The "optimal tax" literature in economics has always been greatly distorted by the fact that models simple enough to solve bring with them lots of baggage that leads to misleading—and usually anti-egalitarian and anti-equitable growth—conclusions that would not follow if we had better control over our theories. Here Saez and Stantcheva make significant progress in resolving this problem: **Emmanuel Saez and Stefanie Stantcheva**: *A simpler theory of optimal capital taxation*: "We first consider a simple model with utility functions linear in consumption and featuring heterogeneous utility for wealth...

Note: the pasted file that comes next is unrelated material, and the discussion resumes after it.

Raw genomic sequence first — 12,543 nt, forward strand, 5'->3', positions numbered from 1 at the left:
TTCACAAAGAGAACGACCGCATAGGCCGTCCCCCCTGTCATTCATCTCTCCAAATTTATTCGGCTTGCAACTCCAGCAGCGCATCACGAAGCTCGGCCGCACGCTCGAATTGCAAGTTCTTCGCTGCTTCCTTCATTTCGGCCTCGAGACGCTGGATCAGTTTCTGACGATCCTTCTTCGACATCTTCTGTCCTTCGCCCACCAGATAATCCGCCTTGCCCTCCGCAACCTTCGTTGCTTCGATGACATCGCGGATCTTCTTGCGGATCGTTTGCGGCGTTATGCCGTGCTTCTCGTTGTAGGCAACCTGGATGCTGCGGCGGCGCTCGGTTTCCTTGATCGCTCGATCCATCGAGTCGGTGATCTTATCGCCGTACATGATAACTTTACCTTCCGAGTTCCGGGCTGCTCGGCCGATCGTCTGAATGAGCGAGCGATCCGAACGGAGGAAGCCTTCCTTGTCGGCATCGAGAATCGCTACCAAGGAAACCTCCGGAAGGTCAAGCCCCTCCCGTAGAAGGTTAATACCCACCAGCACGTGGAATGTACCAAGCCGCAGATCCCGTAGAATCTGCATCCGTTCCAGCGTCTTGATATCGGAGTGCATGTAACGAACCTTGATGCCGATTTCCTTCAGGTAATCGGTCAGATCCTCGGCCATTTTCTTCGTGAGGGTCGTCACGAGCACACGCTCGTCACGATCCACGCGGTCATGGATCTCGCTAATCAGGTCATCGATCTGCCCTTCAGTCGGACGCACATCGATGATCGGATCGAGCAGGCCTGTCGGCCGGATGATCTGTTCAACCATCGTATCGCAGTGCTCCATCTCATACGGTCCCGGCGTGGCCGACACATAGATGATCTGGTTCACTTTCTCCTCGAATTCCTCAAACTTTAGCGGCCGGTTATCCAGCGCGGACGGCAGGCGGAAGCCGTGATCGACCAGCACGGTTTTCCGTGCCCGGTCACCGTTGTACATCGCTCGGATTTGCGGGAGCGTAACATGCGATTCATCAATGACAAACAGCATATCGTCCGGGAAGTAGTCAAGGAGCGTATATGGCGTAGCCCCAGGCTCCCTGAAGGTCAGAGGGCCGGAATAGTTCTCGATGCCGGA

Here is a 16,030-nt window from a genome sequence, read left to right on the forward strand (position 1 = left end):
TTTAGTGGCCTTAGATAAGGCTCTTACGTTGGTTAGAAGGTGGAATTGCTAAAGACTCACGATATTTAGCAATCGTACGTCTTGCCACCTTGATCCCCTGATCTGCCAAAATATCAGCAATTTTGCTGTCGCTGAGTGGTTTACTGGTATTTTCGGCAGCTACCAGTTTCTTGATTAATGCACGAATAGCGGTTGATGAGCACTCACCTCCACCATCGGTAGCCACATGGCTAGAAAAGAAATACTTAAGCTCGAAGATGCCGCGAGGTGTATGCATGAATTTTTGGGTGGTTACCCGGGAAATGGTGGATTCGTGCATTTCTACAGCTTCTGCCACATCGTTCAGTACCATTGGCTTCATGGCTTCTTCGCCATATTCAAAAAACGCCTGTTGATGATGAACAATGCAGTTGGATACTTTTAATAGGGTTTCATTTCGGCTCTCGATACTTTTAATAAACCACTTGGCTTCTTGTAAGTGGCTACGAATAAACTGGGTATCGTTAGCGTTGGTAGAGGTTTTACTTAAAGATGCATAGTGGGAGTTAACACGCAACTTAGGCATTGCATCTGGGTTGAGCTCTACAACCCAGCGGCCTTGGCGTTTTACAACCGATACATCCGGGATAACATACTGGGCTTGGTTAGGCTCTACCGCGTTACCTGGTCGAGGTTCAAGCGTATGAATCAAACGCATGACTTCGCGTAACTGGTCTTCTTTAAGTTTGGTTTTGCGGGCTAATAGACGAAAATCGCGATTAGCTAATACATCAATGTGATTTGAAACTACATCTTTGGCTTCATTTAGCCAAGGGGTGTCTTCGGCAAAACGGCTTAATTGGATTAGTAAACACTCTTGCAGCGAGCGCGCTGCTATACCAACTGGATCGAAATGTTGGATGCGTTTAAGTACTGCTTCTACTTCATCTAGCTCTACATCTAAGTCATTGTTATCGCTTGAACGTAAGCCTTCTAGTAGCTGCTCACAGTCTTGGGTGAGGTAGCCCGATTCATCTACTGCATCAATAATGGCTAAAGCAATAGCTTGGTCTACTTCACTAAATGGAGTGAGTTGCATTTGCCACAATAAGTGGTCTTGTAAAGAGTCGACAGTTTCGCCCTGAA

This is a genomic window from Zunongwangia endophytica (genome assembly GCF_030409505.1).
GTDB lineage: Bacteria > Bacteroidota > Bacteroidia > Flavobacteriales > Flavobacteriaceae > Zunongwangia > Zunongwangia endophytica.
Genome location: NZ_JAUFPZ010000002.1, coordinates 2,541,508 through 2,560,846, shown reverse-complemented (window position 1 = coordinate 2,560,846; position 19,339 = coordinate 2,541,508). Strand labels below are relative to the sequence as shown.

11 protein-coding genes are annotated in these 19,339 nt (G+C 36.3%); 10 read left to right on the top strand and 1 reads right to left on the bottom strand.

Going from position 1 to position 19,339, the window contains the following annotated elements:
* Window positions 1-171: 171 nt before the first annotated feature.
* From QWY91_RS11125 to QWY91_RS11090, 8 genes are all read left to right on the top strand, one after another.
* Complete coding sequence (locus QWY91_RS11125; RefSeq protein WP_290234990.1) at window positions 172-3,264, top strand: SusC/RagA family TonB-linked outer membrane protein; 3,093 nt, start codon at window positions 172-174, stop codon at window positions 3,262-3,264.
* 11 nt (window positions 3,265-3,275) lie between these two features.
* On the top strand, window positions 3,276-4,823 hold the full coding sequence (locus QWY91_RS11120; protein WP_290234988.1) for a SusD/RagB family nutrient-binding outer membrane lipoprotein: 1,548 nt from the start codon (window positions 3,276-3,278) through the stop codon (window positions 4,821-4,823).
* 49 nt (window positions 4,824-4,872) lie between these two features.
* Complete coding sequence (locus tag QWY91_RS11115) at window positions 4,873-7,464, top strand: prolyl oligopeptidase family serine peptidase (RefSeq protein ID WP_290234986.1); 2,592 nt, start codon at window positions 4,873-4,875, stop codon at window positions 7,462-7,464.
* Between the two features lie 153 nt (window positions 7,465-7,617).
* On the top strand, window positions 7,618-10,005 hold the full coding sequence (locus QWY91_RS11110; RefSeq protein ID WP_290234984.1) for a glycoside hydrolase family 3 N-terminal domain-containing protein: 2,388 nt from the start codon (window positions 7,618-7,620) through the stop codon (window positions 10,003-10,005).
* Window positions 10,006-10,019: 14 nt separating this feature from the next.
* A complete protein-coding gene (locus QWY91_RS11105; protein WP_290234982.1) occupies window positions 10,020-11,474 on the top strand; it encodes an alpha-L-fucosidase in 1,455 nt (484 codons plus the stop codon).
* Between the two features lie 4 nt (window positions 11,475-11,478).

...This allows for a tractable optimal tax analysis with formulas expressed in terms of empirical elasticities and social preferences that can address many important policy questions. These formulas can easily be taken to the data to simulate optimal taxes, which we do using U.S. tax return data on labor and capital incomes. Second, we show how these results can be extended to the case with concave utility for consumption. The same types of formulas carry over by appropriately defining elasticities. We show that one can recover all the results from the simpler model using a new and non standard steady state approach that respects individual preferences even with a fully general utility function...

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